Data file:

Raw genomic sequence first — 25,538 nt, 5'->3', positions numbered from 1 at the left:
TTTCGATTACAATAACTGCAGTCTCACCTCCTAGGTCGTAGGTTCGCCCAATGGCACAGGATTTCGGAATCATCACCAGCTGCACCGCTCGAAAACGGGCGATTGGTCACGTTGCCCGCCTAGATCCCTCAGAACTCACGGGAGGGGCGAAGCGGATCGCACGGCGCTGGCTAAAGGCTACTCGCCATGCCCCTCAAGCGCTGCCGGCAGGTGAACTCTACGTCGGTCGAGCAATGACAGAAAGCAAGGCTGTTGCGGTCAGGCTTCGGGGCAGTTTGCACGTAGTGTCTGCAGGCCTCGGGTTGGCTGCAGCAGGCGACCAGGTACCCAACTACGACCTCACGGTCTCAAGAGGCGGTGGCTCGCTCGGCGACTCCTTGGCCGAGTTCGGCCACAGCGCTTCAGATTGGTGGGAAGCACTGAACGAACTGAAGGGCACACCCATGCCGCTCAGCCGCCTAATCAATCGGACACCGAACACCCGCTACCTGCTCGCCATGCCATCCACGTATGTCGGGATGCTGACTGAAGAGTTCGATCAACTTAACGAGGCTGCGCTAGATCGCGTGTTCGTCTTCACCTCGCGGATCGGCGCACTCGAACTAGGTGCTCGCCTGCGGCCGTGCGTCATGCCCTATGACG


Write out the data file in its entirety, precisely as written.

Raw genomic sequence first — 25,538 nt, 5'->3', positions numbered from 1 at the left:
TTTCGATTACAATAACTGCAGTCTCACCTCCTAGGTCGTAGGTTCGCCCAATGGCACAGGATTTCGGAATCATCACCAGCTGCACCGCTCGAAAACGGGCGATTGGTCACGTTGCCCGCCTAGATCCCTCAGAACTCACGGGAGGGGCGAAGCGGATCGCACGGCGCTGGCTAAAGGCTACTCGCCATGCCCCTCAAGCGCTGCCGGCAGGTGAACTCTACGTCGGTCGAGCAATGACAGAAAGCAAGGCTGTTGCGGTCAGGCTTCGGGGCAGTTTGCACGTAGTGTCTGCAGGCCTCGGGTTGGCTGCAGCAGGCGACCAGGTACCCAACTACGACCTCACGGTCTCAAGAGGCGGTGGCTCGCTCGGCGACTCCTTGGCCGAGTTCGGCCACAGCGCTTCAGATTGGTGGGAAGCACTGAACGAACTGAAGGGCACACCCATGCCGCTCAGCCGCCTAATCAATCGGACACCGAACACCCGCTACCTGCTCGCCATGCCATCCACGTATGTCGGGATGCTGACTGAAGAGTTCGATCAACTTAACGAGGCTGCGCTAGATCGCGTGTTCGTCTTCACCTCGCGGATCGGCGCACTCGAACTAGGTGCTCGCCTGCGGCCGTGCGTCATGCCCTATGACG